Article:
Living standards
Intergenerational Centre
Political parties and elections

Millennials need more democratic firepower to fight the growing inequalities between generations


The demographers used to argue that it was bad news to be born into a big generation – there would be more competition for jobs and for houses.  You would travel through live economy class not club class.  But it has not turned out like that. Instead the big generation, the baby boomers, born from 1946 to 1965 have ended up doing spectacularly well. They own a disproportionate amount of housing and pensions wealth, and do well out of the welfare state too. Theresa May has rightly made it one of her priorities once more to get a fair balance between the generations.

One explanation why things have turned out like this is that in a modern democracy it is voting power which matters. So a big generation can vote for its own interests. Indeed, a new Resolution Foundation report published today shows that the boomers are enjoying a double benefit. They are a big generation and they have a very high tendency to vote. This gives them massive democratic firepower compared with other generations. Combine these two effects and one year’s worth of baby boomers exercise 530,000 votes. A year’s worth of thirty-somethings exercise just 400,000 votes.

There used not to be much of a gap in turnout at General Elections between different generations, just a percentage point or two. But now a big gap has opened up – a full 24 percentage point difference between the high likelihood of people in retirement voting compared with the much lower chances of young adults exercising their democratic rights.

Fewer than half of millennials (born 1981 to 2000) made it to the ballot box in 2015 – far lower than for any other generation at their age since Britain achieved full democratic voting rights. There has not been some general disengagement from politics. Instead the younger generation have disengaged, leaving the field to the older generations who are more likely to vote. And before you rush to judgement on today’s youngsters, this fall in turnout dates as far back as the mid-90s when young people now in their early 40s first started turning away from the ballot box.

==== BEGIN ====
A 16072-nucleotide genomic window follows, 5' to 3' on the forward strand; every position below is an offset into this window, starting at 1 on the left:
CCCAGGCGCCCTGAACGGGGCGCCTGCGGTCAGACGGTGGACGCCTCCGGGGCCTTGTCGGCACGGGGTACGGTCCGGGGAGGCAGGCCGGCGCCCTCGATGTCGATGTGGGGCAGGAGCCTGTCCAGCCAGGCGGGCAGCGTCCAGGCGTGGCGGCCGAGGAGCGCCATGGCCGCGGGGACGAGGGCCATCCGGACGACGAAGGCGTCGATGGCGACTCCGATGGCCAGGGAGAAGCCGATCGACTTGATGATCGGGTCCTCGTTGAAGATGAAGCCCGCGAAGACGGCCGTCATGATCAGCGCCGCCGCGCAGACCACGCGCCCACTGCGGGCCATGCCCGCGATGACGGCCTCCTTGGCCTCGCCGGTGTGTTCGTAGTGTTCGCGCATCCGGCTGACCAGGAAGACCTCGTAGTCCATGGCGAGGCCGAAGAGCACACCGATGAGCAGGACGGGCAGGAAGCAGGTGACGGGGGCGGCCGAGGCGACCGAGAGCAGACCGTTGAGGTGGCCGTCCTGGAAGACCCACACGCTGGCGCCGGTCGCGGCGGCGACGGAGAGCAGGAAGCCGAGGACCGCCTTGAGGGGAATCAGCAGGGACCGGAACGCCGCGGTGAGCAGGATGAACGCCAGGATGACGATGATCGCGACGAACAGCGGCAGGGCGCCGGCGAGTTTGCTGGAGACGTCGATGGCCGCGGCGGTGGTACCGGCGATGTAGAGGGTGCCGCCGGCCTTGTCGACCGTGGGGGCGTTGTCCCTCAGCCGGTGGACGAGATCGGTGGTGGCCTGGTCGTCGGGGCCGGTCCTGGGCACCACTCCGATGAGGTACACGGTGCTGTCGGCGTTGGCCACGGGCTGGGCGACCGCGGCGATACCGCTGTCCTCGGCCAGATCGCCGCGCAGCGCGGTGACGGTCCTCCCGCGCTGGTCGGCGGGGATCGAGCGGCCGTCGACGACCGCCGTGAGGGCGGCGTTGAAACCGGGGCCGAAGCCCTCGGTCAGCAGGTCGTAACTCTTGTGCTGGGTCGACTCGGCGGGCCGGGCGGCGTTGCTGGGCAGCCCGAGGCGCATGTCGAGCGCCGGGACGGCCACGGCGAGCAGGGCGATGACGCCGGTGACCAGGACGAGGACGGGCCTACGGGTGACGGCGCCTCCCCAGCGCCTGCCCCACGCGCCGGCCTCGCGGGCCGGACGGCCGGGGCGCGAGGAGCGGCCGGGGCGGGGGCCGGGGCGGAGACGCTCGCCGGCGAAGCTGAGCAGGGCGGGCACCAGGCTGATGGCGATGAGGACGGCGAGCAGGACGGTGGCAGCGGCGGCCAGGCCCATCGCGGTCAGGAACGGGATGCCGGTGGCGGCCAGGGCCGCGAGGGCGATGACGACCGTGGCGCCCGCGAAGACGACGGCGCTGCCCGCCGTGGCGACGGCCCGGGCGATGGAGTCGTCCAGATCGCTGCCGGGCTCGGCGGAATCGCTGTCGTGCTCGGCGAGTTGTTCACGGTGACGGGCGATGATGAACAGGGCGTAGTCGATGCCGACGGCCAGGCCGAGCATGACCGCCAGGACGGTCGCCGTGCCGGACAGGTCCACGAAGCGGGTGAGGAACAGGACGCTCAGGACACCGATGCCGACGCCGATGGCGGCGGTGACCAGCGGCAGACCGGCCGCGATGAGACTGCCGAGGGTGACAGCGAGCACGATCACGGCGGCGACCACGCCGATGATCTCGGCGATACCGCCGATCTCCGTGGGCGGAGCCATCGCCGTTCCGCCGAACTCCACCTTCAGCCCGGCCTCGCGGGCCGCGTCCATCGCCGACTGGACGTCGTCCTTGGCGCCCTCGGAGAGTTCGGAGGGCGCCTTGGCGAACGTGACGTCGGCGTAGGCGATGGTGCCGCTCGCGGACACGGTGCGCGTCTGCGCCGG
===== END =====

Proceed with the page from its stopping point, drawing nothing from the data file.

Why has this happened? Locked out of ownership the younger generation increasingly rent their homes, and millennials who rent are nearly half as likely to vote as their peers who’ve managed to get on the ladder. Renting these days is transient with short tenancies and regular upheavals, meaning less than two in three private renters are even on the electoral register. This means that for young people the effective franchise of younger votes is back to the levels we saw in the 1920s before women secured full voting rights. No wonder such a small proportion make it to the polling station. This is a national scandal.

But it is not all doom and gloom. I do not believe that we narrowly vote for the interests of our own generation. We want the best for our children and our neighbours. I believe that politicians can and should appeal to our understanding that it is a contract between the generations that holds society together, much more than they do today.

That is why the Intergenerational Commission that I chair is tasked with identifying the inequalities between the generations and providing a roadmap for fixing them. Of course, democratic engagement right across the life cycle will give us the best chance of making progress. So we should consider practical suggestions for maximising youth turnout, including automatic registrations, online voting, and better citizenship education. But I also hope we can start changing the conversation, so that when we head to the polls politicians know we are voting not just for our own bank accounts, but also for the legacy we leave to generations to come.

This article originally appeared in The Times Red Box